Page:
Anyway, whatever you might think of players vs. owners, it seems to me that Larry Brooks' two basic points here are inarguable (especially the second one):

If there are six or eight teams that cannot compete in this 21st Century NHL environment, the league would rather pull the remaining 22 or 24 teams down to their level, rather than trying to raise the bar. That's the approach relating to the CBA. It's the one that propels Bettman to state a league is only as strong as its weakest franchise, which probably would surprise Paul Tagliabue to learn that the NFL is no stronger than the Arizona Cardinals.

It's the same approach the league has taken to the game itself, institutionalizing obstruction so that the weakest teams are given an unfair chance to beat the most talented. It's the same approach the league has taken to the schedule, where the number of divisional and rivalry games are kept to a minimum because the weak markets are dependent upon visits from Original Six clubs.

Okay, enough time has passed that I can finally post my Texas Monthly piece. That's all for now.


Why have so many Texans fallen in love with the national sport of Canada? It’s simple: Hockey--the non-locked-out minor league variety--offers us everything that’s missing from our other favorite sports.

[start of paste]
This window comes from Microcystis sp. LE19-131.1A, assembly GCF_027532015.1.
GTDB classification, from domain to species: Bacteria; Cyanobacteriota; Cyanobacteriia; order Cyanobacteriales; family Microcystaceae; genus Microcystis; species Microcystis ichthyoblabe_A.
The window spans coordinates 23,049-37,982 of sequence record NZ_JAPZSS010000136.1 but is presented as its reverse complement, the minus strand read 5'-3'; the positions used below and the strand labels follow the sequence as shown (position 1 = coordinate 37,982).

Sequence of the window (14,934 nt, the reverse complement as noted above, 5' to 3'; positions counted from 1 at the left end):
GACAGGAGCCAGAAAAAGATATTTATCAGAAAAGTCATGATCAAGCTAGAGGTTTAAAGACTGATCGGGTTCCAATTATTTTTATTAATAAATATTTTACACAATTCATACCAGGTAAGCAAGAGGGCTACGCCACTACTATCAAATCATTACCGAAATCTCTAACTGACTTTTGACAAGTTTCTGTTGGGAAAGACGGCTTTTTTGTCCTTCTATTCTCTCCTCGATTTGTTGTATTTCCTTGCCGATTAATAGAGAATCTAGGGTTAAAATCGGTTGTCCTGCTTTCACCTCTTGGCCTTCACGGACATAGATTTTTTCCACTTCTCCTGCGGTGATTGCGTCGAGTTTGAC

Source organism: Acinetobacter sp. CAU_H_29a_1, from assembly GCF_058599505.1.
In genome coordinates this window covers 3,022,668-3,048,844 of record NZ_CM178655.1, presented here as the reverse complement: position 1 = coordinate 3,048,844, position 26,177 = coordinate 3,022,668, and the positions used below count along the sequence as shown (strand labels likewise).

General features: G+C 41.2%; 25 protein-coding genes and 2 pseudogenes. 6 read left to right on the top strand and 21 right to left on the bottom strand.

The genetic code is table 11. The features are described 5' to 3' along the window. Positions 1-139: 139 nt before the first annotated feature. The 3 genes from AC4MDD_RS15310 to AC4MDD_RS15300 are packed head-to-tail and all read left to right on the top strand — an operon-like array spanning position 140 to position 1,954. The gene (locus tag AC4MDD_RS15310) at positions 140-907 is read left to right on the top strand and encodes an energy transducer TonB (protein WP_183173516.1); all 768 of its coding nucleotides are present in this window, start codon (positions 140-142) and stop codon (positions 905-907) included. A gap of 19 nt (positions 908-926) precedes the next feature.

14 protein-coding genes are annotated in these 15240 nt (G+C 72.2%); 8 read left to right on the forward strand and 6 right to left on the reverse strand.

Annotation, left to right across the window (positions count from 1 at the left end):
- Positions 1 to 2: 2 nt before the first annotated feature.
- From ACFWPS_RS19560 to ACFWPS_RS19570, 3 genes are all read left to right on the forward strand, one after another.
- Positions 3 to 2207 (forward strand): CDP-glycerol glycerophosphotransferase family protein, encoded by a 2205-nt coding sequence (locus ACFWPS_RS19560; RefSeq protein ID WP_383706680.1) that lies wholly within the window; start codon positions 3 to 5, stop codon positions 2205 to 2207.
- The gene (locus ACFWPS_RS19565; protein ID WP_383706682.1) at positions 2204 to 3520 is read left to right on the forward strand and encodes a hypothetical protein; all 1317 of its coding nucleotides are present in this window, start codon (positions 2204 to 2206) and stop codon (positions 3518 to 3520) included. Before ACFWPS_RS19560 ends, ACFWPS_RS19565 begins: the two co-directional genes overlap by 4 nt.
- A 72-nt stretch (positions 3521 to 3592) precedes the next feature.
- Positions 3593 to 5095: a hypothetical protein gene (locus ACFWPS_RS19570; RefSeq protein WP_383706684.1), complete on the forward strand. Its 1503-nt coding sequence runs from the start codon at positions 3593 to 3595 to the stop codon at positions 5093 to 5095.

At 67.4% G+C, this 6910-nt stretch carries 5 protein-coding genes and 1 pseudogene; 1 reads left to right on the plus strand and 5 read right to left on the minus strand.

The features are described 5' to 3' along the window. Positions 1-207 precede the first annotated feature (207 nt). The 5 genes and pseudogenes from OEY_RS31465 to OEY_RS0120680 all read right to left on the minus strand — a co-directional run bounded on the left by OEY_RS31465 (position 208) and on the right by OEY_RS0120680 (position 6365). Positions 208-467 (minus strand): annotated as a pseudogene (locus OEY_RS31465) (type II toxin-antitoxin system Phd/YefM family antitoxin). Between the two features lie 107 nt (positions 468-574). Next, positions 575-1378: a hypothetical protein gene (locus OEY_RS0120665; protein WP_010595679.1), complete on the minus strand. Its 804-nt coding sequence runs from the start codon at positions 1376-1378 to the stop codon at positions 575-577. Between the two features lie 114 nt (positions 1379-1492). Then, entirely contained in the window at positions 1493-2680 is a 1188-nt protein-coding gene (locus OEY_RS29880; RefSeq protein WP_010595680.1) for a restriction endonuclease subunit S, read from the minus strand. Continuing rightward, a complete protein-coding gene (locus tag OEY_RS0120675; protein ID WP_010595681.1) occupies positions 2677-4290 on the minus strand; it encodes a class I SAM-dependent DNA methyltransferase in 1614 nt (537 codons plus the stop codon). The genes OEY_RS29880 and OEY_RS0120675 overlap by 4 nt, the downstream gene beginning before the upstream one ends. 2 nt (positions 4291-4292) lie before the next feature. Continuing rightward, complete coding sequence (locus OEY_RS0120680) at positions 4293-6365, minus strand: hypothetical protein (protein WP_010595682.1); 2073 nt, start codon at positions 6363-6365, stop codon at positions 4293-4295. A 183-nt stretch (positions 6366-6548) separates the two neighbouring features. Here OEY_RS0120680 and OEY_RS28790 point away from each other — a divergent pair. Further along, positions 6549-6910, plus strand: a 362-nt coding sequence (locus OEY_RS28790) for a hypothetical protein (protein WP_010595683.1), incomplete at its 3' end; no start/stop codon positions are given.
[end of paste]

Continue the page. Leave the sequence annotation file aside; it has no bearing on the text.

By Jason Cohen

MOST NIGHTS, L. J. MCCOY gets to the Dodge Arena in Hidalgo before warm-ups, decked out in an orange hunting vest and a floppy hat, homemade signs—“You’ve been Shmyred” reads a favorite—in one hand and a bullhorn in the other. The McCoy family business, Valley Block and Brick, owns eighteen season tickets for the area’s minor league hockey team, the Rio Grande Valley Killer Bees, mostly for clients and employees. But their half a dozen seats behind the visiting team’s penalty box have more to do with family than business. Anyone who drops the gloves with the Bees’ six-foot-six enforcer Ryan Shmyr will soon hear from the 39-year-old McCoy about how badly he got whupped (or, if you will, “Shmyred”). Meanwhile, his three face-painted, jersey-wearing nine- , eleven- , and thirteen-year-old daughters will pound the glass and scream their heads off, as will their 75-year-old great-grandmother, Pat Reynolds, who’ll also be wearing a Bees jersey. Before hockey found its way to the border, Grandma Petie never much liked sports. “But we came to the first game here and got totally addicted,” she says. “Immediately! Hockey is so fast, nonstop. And we’ve gotten to know some of the players, and they’re fantastic. I just love it."

On any given Friday night, even with high school football in full swing, you can find folks like the McCoys all over the state. Minnesota, Michigan, and Massachusetts may be America’s hockey heartland, but since 1996 Texas has had more pro teams than any state in the U.S. There are an even dozen at the moment; in addition to the National Hockey League’s Dallas Stars, there are teams in Houston and San Antonio from the American Hockey League, Beaumont from the East Coast Hockey League, and Laredo, Austin, Corpus Christi, Hidalgo, Amarillo, Odessa, Lubbock, and San Angelo from the Central Hockey League. More than one and a half million Texans took in a hockey game during the 2003-2004 season.